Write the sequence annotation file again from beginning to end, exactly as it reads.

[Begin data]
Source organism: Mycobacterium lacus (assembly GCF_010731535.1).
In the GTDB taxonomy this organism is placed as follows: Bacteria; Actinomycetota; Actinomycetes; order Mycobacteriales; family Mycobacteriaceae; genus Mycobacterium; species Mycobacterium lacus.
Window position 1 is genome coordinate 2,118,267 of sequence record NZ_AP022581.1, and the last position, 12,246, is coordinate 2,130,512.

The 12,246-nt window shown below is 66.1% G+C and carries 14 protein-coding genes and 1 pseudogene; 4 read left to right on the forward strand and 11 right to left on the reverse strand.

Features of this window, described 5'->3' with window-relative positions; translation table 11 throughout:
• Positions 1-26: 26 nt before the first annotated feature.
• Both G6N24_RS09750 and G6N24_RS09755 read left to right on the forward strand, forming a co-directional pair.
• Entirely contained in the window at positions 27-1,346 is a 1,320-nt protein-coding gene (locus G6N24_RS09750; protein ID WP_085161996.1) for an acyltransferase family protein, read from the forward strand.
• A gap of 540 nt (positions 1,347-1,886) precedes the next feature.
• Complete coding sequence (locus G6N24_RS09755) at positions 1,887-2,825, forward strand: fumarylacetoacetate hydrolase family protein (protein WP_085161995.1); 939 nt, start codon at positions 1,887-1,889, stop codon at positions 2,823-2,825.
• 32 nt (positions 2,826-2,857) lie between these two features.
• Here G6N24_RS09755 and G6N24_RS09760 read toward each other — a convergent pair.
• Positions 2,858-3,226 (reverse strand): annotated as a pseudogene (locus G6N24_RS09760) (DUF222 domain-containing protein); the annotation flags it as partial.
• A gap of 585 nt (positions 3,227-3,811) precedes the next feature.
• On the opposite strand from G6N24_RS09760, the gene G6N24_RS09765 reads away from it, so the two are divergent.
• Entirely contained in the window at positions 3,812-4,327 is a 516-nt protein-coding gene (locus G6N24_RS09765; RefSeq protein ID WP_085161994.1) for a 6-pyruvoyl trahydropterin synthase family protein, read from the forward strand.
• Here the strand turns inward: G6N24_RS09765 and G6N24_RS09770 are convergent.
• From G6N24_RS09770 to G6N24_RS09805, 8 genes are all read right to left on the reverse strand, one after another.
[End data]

Source organism: Mycobacterium lacus (assembly GCF_010731535.1).
In the GTDB taxonomy this organism is placed as follows: Bacteria; Actinomycetota; Actinomycetes; order Mycobacteriales; family Mycobacteriaceae; genus Mycobacterium; species Mycobacterium lacus.
Window position 1 is genome coordinate 2,118,267 of sequence record NZ_AP022581.1, and the last position, 12,246, is coordinate 2,130,512.

The 12,246-nt window shown below is 66.1% G+C and carries 14 protein-coding genes and 1 pseudogene; 4 read left to right on the forward strand and 11 right to left on the reverse strand.

Features of this window, described 5'->3' with window-relative positions; translation table 11 throughout:
• Positions 1-26: 26 nt before the first annotated feature.
• Both G6N24_RS09750 and G6N24_RS09755 read left to right on the forward strand, forming a co-directional pair.
• Entirely contained in the window at positions 27-1,346 is a 1,320-nt protein-coding gene (locus G6N24_RS09750; protein ID WP_085161996.1) for an acyltransferase family protein, read from the forward strand.
• A gap of 540 nt (positions 1,347-1,886) precedes the next feature.
• Complete coding sequence (locus G6N24_RS09755) at positions 1,887-2,825, forward strand: fumarylacetoacetate hydrolase family protein (protein WP_085161995.1); 939 nt, start codon at positions 1,887-1,889, stop codon at positions 2,823-2,825.
• 32 nt (positions 2,826-2,857) lie between these two features.
• Here G6N24_RS09755 and G6N24_RS09760 read toward each other — a convergent pair.
• Positions 2,858-3,226 (reverse strand): annotated as a pseudogene (locus G6N24_RS09760) (DUF222 domain-containing protein); the annotation flags it as partial.
• A gap of 585 nt (positions 3,227-3,811) precedes the next feature.
• On the opposite strand from G6N24_RS09760, the gene G6N24_RS09765 reads away from it, so the two are divergent.
• Entirely contained in the window at positions 3,812-4,327 is a 516-nt protein-coding gene (locus G6N24_RS09765; RefSeq protein ID WP_085161994.1) for a 6-pyruvoyl trahydropterin synthase family protein, read from the forward strand.
• Here the strand turns inward: G6N24_RS09765 and G6N24_RS09770 are convergent.
• From G6N24_RS09770 to G6N24_RS09805, 8 genes are all read right to left on the reverse strand, one after another.